Iconic Northwest angler Buzz Ramsey of Klickitat said he is looking forward to this year’s spring run, even if it may not be that great.

“I’m looking forward to a good season on the Columbia and the Willamette,” Ramsey said. “We’re seeing a lot better steelhead fishing this year. Maybe that will translate into a better Chinook run than we are expecting.”

Ramsey also pointed to a smaller snowpack in Idaho than last year, and he is hoping that will mean lower flows, and better fishing conditions for this year.

Most guides and experienced anglers will probably wait until the last week or two of the season to start fishing. They all agree that early March can be a tough bite.

Matt Eleazer of East Fork Outfitters reports that he likes to fish the upper reaches of the lower Columbia.

“I mostly fish the upper section, just below Bonneville,” said Eleazer, “although it’s really frustrating, because the fish usually don’t show up there until the first or second week of April.”

He also said the sea lion situation up there just keeps getting worse.

“It’s discouraging because of all the sea lions. They seem to linger around whenever we are fishing there and it makes it very tough.”

“Still, we always seem to catch fish,” he added.

He is hoping for better fishing conditions, citing the terrible high water he fought all last year. He was often forced to anchor to fish with stationary baits, even though he prefers to troll herring behind triangle flashers right on the bottom.

Though he prefers the Bonneville reach, Eleazer said he will start the season below the Willamette to get in on the early returning fish that are headed to that Oregon tributary.

Rees said he will also start low, and may stay down there if conditions allow. He really enjoys fishing the Clifton Channel and Tenasillahe Island area.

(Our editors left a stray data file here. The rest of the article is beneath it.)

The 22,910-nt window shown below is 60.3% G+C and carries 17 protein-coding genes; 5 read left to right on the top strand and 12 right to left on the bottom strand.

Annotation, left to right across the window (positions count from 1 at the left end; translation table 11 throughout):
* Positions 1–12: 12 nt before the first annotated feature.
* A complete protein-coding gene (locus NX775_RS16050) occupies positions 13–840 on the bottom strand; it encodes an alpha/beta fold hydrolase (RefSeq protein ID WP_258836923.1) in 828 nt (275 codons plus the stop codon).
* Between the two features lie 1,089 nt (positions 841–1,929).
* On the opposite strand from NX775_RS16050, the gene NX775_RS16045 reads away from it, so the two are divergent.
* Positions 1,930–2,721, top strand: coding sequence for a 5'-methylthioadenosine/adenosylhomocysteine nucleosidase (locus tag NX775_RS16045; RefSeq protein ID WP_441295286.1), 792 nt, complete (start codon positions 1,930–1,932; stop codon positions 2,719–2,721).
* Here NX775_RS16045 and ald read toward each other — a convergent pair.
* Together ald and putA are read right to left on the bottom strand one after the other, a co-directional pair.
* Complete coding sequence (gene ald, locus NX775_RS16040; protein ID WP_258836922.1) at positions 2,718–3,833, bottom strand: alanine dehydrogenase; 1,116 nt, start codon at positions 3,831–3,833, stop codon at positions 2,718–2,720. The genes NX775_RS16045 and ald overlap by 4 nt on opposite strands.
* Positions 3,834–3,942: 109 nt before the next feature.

“The year before last it was really good,” said Rees. “But last year smelt were an issue down there. If we have the same smelt issue again, we might rethink it.”

“There is a real advantage to fishing the lower river. You get a chance at Willamette springers before they turn into the Multnomah Channel.”

Rees also said it is a beautiful area, and it gets a bit less pressure than the reaches near Portland.

Above Bonneville Dam the fishery will open from April 1 to May 2, and anglers may only fish from shore below the Tower Island power lines (approximately six miles below The Dalles Dam) with boat angling open above the power lines.

The daily limit is two hatchery fin-clipped Chinook or steelhead, only one of which may be a Chinook. Anglers are reminded that barbless hooks are required for all salmon and steelhead fishing in the Columbia River.

Stay informed on what is happening in Clark County, WA and beyond for only

Anglers should always review the Washington Sport Fishing Rules pamphlet prior to fishing, as well as the emergency rule changes before heading out. Regulations are often modified in-season as returns materialize.

Guided Trips

Bob Rees, 503-812-9036, https://www.theguidesforecast.com/bob-rees-fishing-guide-service/

Rees also publishes The Guides Forecast, offering weekly fishing reports for Oregon and southwest Washington.

Matt Eleazer of East Fork Outfitters, 360-687-3474, https://www.columbiasalmonguide.com/

Columbian freelance outdoors writer